More than a thousand pupils still without schools

Crisis looming for Gauteng grades 1 and 8 pupils

Noxolo Sibiya Journalist
Gauteng MEC for education Matome Chiloane during a press conference on the opening of schools for 2023 in Kempton Park, Ekurhuleni.
Gauteng MEC for education Matome Chiloane during a press conference on the opening of schools for 2023 in Kempton Park, Ekurhuleni.
Image: Antonio Muchave

As schools prepare to open on Wednesday, the Gauteng education department says 1,384 grade1 and 8 pupils across the province still have not been placed in school.

This was announced by MEC Matome Chiloane who was giving an update on the online admissions and school readiness ahead of the reopening tomorrow.

Chiloane said among some of the reasons pupils were not placed were schools that have reached their maximum capacity and late applications by parents.

He said areas such as the Ekurhuleni north district, the Tshwane West district and Johannesburg West are high-pressure areas where schools have run out of space.

“Two hundred and thirty six (236) grade1 applicants remain unplaced in Olifantsfontein near Centurion. The schools will receive three additional mobile units to increase the school capacity. Five hundred and one (501) grade 8 applicants remain unplaced in the Kempton Park area. The schools will confirm the available spaces for further placement once placed applicants report to schools on day one,” he said.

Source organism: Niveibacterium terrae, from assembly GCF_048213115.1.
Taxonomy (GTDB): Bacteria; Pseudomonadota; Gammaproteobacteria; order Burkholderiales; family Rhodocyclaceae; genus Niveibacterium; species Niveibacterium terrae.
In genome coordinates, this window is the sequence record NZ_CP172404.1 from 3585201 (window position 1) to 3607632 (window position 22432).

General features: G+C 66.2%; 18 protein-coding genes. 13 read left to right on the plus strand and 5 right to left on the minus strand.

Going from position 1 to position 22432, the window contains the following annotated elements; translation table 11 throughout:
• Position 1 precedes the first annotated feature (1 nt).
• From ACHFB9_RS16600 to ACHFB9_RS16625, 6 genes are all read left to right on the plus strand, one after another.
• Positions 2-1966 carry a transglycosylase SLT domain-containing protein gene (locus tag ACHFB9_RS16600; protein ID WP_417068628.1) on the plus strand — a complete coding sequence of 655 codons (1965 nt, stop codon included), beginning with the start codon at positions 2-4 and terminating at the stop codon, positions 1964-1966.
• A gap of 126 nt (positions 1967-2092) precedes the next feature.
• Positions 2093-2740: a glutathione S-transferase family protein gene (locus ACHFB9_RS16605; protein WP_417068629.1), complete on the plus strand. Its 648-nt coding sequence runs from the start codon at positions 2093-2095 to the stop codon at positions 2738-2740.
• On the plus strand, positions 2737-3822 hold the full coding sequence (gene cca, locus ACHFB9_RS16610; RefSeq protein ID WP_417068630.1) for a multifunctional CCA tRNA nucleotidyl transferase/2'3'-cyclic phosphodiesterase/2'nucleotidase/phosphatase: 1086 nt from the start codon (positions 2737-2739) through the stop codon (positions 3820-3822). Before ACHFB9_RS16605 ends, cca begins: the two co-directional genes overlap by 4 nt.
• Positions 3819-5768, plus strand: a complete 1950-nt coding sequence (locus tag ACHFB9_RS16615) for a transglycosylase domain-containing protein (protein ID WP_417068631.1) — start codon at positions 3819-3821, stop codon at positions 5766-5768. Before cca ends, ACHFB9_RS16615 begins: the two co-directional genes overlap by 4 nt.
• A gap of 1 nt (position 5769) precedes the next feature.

In Tshwane, 223 grade 8 pupils around Akasia and Theresa Park remain unplaced and in Johannesburg West, 434 grade 8 applicants remain unplaced in Roodepoort.

Chiloane said the department is negotiating to occupy facilities used by Robinhood College in Maraisburg to accommodate the Roodepoort pupils, and is in the process of building a satellite high school for those affected in Tshwane.

“We are faced with a situation where schools will either be overcrowded or learners will be sitting at home. We can’t have learners sitting at home.”

The department insisted that the online application system is working and that many of the issues were around the choice of schools by parents.

The department has received 4,801 appeals from parents objecting to the placement of their children in particular schools.

Some parents were dissatisfied with the schools chosen for them while others were disputing why their children were place at a school outside the feeder zone.

The department acknowledged that about 200 of the appeals were legitimate appeals caused by administrative errors at schools level and were being sorted out.

Head of department Edward Mosuwe said the growth of the population in the province is moving faster than the infrastructure growth at schools.

“...some schools are full beyond capacity because of the population in that feeder zone. In that case we have no choice but to place the learner at the next nearby school,” he said.

“Parents who applied late must understand that they will not be able to choose which school their child will go to because high-pressure schools are full. But all learners will be placed.”

He said 108 high-pressure schools were allocated funds for 408 self-built classrooms.

The department said it anticipates that all pupils will be placed by the end of the month with catch-up programmes being prepared for them.

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